City agrees to dim lights at performing arts and convention centers
Lights confuse migrating songbirds, causing some to hit buildings
‘Lights Out’ program dovetails with Raleigh’s conservation efforts
The city of Raleigh has begun turning off lights at some of its downtown buildings late at night for the benefit of songbirds who migrate through North Carolina each fall and spring. Both the lights used to illuminate the exteriors of buildings as well as lights left on inside can confuse birds, coaxing them to fly into walls of glass or fly in circles until they get exhausted and drop. The Duke Energy Center for the Performing Arts is responsible for the most bird collision deaths in Raleigh according to the Wake Audobon Society.Chris Seward firstname.lastname@example.org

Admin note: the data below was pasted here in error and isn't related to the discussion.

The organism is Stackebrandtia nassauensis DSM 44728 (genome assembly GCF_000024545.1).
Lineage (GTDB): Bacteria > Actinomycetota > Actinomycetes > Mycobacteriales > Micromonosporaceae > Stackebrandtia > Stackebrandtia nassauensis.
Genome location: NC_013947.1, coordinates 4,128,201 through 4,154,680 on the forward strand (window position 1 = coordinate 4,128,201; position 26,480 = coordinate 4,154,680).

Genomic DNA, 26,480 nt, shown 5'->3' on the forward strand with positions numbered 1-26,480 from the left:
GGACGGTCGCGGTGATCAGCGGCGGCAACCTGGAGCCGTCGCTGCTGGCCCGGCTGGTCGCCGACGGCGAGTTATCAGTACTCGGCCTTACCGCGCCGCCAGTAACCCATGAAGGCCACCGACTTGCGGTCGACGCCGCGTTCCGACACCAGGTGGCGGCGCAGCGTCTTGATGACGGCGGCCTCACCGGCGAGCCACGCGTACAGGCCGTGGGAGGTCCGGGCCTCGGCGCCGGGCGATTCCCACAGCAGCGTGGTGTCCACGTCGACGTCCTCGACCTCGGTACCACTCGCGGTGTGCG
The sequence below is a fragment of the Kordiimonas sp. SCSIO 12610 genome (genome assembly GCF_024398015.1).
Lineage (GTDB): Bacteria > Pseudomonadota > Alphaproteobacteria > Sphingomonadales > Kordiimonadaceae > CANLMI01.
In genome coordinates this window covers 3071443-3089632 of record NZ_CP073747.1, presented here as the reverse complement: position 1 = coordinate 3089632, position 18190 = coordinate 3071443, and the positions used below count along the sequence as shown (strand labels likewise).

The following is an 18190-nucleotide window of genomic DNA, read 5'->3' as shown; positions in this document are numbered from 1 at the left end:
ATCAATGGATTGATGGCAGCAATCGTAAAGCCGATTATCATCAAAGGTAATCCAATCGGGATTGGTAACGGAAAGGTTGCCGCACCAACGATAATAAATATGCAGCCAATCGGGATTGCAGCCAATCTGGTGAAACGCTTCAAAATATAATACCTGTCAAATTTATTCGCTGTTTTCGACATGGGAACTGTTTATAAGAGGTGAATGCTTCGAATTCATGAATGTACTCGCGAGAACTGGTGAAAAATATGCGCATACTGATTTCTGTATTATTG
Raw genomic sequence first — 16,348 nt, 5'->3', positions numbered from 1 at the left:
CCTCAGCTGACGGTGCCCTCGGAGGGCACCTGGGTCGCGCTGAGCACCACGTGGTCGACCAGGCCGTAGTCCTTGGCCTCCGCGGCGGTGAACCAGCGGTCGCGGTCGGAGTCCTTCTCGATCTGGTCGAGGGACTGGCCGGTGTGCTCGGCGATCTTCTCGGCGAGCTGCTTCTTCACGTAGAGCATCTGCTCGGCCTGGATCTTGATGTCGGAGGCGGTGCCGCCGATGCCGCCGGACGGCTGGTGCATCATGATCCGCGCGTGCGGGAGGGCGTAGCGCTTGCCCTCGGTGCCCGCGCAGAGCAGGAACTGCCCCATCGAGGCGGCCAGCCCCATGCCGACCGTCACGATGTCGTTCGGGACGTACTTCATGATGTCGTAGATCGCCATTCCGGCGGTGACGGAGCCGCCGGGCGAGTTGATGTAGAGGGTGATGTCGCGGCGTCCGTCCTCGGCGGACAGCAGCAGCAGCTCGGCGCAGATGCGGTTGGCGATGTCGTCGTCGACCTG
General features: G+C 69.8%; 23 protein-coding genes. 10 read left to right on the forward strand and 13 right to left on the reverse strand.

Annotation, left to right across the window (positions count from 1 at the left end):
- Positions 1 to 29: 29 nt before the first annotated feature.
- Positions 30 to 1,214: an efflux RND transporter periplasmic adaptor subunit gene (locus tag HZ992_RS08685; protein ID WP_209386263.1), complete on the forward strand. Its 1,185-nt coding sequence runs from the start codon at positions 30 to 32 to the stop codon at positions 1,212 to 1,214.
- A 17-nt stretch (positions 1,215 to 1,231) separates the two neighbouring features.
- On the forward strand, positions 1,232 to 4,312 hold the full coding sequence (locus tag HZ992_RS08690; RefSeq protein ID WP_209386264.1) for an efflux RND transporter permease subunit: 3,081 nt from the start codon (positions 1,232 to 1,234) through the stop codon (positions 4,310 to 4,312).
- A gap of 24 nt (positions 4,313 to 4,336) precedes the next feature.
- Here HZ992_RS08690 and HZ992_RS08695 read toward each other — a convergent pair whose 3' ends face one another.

BY RICHARD STRADLING
The city has begun turning off lights at the Duke Energy Center for the Performing Arts and the nearby convention center late at night, mostly for the benefit of some out-of-town visitors.
For many songbirds that migrate through North Carolina each fall and spring, the bright city lights can be deadly. Lights that illuminate the exteriors of buildings as well as those left on inside can confuse birds, coaxing them to crash into windows or fly in circles until they drop from exhaustion.